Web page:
President Babangida started his political transition program in 1987 with the establishment of a Political Bureau, and a Constituent Assembly was later inaugurated to deliberate on a proposed draft constitution. Though Yar'Adua was not a member of the assembly and a law had proscribed certain old breed politicians from political activities, his associates who represented his political leanings at the forum and was active in the formation of political associations during the transitional period,[14] Yar'Adua and his group formed the People's Front of Nigeria.[15] Members included Babagana Kingibe, Atiku Abubakar, Bola Tinubu,Magaji Abdullahi, Ango Abdullahi, Ahmadu Rufa'i, Yahaya Kwande, Abdullahi Aliyu Sumaila, Wada Abubakar, Babalola Borishade, Rabiu Musa Kwankwaso,M.S.Buhari and Farouk Abdulazeez. The organization later merged with other groups to form the Social Democratic Party of Nigeria. People's Front and PSP, became the two dominant factions within SDP. However, Yar'Adua's group was very organized and able to win the majority of the elective posts within SDP.[16] During the Governorship and House of Assembly elections, SDP had a slight numerical edge over NRC.[17]

In January 1992, Yar'Adua spent a short stint in detention, jailed for contravening a law banning certain persons from active politics. However, the law was repealed and Yar'Adua subsequently announced his presidential election. His campaign political structure covered the country; he had a national campaign directorate, and each state had its own campaign coordinator and ward mobilizers. Members of his campaign group included former PDP chairman Anthony Anenih, former Vice President Atiku Abubakar, former minister Dapo Sarumi, Bola Tinubu and Sunday Afolabi. Yar'Adua was leading the SDP presidential field before results were annulled. A new election was later conducted on June 12, 1993 which was won by M.K.O. Abiola. After the June 12 elections were annulled, the Yar'Adua faction negotiated an arrangement for the inauguration of an interim government. In November 1993, the interim government of Ernest Shonekan was booted out and Sani Abacha became the new military Head of State.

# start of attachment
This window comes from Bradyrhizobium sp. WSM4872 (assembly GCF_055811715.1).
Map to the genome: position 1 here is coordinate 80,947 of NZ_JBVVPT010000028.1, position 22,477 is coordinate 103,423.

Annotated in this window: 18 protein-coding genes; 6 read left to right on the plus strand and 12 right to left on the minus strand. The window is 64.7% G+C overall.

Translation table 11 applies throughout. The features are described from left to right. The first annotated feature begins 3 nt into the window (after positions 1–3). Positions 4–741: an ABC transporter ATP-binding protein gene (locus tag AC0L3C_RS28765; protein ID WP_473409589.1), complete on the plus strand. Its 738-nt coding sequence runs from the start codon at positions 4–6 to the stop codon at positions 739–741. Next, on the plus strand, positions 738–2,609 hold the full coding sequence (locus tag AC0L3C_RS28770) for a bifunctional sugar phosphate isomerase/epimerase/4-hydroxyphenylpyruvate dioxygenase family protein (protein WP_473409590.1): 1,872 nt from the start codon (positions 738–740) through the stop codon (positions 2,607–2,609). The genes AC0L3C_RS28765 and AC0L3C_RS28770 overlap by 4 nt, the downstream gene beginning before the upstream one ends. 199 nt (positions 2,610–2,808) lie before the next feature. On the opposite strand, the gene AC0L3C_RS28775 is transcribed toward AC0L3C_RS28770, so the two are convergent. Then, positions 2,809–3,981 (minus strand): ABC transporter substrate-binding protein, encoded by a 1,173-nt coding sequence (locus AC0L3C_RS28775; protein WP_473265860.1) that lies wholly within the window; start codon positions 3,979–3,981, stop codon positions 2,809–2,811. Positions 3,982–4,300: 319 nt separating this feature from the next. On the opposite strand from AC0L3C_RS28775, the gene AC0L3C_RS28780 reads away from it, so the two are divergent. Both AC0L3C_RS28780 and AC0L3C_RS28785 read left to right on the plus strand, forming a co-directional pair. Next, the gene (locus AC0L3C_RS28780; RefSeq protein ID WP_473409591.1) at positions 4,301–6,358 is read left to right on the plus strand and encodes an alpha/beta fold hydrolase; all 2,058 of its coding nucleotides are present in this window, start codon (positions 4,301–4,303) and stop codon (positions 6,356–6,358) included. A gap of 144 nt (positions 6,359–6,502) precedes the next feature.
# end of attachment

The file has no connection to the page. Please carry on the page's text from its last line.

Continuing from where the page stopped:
In 1994, Yar'Adua won a seat representing Katsina to a new National Constitutional Conference. He was an outspoken delegate and in early 1994 organized a political conference at the Nigerian Union of Journalist office in Lagos that earned the attention of the military leadership who detained him for four days.